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Friday, 16 October 2015

Appliance of Science

Victorians built things to last, whereas we build to .... well frankly, to fail very quickly.

Everybody has noticed that many manufactured items, especially that are known as 'white goods', do not last like they used to. This phenomenon is known as 'planned redundancy', aka 'planned obsolescence', and simply means that cheaper components, and build tolerances, are deliberately placed into the manufacturing process, so that the goods break down more often or earlier.

Whitegoods Built To Be Scrapped

This is actually admitted by the industry on its website, the Whitegoods Trade Association (WTA) openly acknowledges that the average lifespan of whitegoods has dropped in relation to prices, but also points out that prices in relation to incomes have also dropped considerably. A Kenwood Chef mixer bought forty or fifty years ago, would have been the equivalent of a months or mores take home wages (they sold in John Lewis's for £70 in 1972, which was a lot of money then) .... and which is something around £1,500 (net) in today’s terms. Nowadays you can buy a Kenwood Classic Chef for £119.00.

My old washing machine lasted thirty years from new ....... my current one may make a decade, but only because I use it more sparingly these days, and the industry average life for a washing machine has dropped from over ten years, to under seven years.

We seem to have offset quality for cost and its been accepted, which is a price our forbearer's didn't think was worth paying. They wanted quality and good costs .... to them longevity was a key factor. However we are living in the MTV generation era, where gratification has to immediate and disposable.

Consider Japan, the worst exponent of this culture on a per-capita basis. Cars are junked at four years of age, most never having had an oil change. Their other durable white goods, which are often culturally prohibited from being resold as used, are often trashed, while actually in full working condition. All because they don't do second hand because its considered slightly shameful.

I don't know which is better, less changes but a longer shelf life, or constant cheaper products? But maybe if every machine had an average life expectancy (with average usage figure), included with any sales material, then possibly quality would increase due to the bad publicity the dodgy machines would get.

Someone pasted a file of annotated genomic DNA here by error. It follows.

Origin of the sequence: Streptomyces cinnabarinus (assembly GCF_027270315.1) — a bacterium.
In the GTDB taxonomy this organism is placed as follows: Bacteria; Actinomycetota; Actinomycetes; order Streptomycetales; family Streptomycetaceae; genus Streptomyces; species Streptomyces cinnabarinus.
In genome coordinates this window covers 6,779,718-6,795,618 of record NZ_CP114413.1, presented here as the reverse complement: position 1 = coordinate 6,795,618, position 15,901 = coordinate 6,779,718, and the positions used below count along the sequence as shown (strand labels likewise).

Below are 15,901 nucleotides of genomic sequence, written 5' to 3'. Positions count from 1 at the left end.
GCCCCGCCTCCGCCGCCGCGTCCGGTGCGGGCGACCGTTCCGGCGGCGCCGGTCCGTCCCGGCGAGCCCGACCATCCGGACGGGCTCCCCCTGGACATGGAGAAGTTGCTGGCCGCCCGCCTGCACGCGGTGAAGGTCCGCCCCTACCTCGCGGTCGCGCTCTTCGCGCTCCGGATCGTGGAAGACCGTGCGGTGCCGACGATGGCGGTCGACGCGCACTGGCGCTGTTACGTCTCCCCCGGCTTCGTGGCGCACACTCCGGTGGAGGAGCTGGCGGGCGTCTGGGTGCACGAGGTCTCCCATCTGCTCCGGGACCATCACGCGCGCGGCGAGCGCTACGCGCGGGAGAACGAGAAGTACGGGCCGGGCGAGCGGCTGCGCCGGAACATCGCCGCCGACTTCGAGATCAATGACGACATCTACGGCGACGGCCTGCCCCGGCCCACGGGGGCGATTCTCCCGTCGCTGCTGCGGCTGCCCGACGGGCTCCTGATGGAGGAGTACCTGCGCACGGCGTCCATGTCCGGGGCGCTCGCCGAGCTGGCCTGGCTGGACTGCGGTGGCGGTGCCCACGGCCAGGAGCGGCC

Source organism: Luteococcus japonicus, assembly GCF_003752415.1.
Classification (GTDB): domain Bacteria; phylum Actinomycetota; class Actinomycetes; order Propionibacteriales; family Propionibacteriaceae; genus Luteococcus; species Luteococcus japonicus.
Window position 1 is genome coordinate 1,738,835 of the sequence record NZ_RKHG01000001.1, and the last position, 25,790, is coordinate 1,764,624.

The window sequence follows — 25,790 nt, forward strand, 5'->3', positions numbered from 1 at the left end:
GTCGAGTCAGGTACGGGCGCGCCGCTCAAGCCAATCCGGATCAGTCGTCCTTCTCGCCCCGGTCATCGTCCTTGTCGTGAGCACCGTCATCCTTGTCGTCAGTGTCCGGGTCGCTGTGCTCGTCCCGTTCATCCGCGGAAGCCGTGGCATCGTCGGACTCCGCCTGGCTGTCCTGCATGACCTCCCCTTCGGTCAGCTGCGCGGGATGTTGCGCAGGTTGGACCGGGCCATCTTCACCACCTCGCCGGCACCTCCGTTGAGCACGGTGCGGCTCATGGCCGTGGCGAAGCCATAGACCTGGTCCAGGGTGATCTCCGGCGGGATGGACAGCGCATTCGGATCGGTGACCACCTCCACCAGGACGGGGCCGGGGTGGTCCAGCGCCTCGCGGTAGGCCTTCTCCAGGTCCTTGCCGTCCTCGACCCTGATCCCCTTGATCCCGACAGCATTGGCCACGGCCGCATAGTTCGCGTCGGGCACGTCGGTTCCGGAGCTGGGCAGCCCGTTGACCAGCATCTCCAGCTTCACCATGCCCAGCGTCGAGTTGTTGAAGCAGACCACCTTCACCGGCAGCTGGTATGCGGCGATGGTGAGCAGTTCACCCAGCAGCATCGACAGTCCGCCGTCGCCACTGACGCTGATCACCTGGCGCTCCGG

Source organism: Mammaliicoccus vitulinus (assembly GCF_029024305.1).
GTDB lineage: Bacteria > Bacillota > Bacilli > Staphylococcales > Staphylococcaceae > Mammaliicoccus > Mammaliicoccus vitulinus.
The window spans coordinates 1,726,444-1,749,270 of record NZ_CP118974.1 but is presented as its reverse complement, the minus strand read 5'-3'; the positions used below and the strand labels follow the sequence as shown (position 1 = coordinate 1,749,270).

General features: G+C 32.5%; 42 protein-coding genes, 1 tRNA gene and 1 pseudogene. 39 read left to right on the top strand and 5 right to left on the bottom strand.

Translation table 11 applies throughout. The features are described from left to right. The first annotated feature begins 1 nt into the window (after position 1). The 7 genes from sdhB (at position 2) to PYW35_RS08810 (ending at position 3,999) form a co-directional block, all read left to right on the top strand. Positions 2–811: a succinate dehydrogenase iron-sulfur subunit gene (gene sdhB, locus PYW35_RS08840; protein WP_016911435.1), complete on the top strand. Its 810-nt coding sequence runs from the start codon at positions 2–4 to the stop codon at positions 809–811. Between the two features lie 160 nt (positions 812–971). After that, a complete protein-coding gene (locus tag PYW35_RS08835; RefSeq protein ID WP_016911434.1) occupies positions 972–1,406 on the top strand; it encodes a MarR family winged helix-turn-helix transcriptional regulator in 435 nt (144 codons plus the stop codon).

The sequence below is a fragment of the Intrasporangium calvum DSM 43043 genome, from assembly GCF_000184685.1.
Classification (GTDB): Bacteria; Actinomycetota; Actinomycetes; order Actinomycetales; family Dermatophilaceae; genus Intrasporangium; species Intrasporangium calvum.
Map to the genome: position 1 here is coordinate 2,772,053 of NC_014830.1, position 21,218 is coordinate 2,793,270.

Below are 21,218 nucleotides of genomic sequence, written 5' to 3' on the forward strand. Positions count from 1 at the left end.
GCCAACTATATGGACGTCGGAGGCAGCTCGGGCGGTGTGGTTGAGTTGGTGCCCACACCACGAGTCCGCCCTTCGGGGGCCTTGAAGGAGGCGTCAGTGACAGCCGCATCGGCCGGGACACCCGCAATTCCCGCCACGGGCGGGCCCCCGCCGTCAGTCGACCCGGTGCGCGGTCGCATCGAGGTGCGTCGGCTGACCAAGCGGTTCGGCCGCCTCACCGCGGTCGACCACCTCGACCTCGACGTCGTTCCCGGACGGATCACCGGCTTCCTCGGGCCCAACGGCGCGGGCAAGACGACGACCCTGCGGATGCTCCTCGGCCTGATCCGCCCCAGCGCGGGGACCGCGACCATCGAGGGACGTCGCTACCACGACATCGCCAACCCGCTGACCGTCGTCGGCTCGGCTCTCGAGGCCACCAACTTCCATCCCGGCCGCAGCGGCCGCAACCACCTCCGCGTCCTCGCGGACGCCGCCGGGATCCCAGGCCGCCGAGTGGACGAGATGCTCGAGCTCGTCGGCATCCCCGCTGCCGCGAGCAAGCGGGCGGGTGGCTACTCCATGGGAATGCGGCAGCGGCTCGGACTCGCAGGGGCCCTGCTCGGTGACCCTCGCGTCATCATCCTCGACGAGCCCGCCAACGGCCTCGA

However, in the meantime, if anyone can explain to me why the cost of buying two lots of ink for a cheap printer, is more expensive than just buying a new printer with ink, I would appreciate it. 

2 comments:

  1. Planned obsolescence will be the end of us, a shameful and ridiculous fate like sawing off the branch that you're sitting on.

    This is one of the few areas where government should actually do something because it's normal that manufacturers will maximise their profits by diluting products or use ever cheaper ingredients - the government should discourage such practices with standards and controls; we as consumers can only influence the market when there's a manufacturer which bucks the trend which might never be the case.

    Advertising the life expectancy of appliances is a good idea, at the moment they even avoid displaying the power consumption, sometimes just stating how many kWh they might consume in a year - not very useful.

    Ecolabels are good but I don't think that they take into account life expectancy.

    One area which I find particularly frustrating is car spare parts : each manufacturer seems to produce bespoke parts for each of their models which are not even the same from one year to the next. I see no reason why many parts can't be universal, simplifying everything from manufacture to finding a replacement, and I don't understand how this wouldn't be more profitable?

    I'm sure that most people are thankful on a daily basis that all mobile phones now have to have a USB socket. Manufacturers still manage to proprietize them where they can with less common USB designs and different charging rates should you dare to use a competitor's charger, but at least you can find a cable which will make the connection when the one which came with the device no longer works.

    ReplyDelete
    Replies
    1. I have dozens of chargers for phones and other electrical goods. Most of them could have been one universal design as they are nearly all the same voltages.

      Delete

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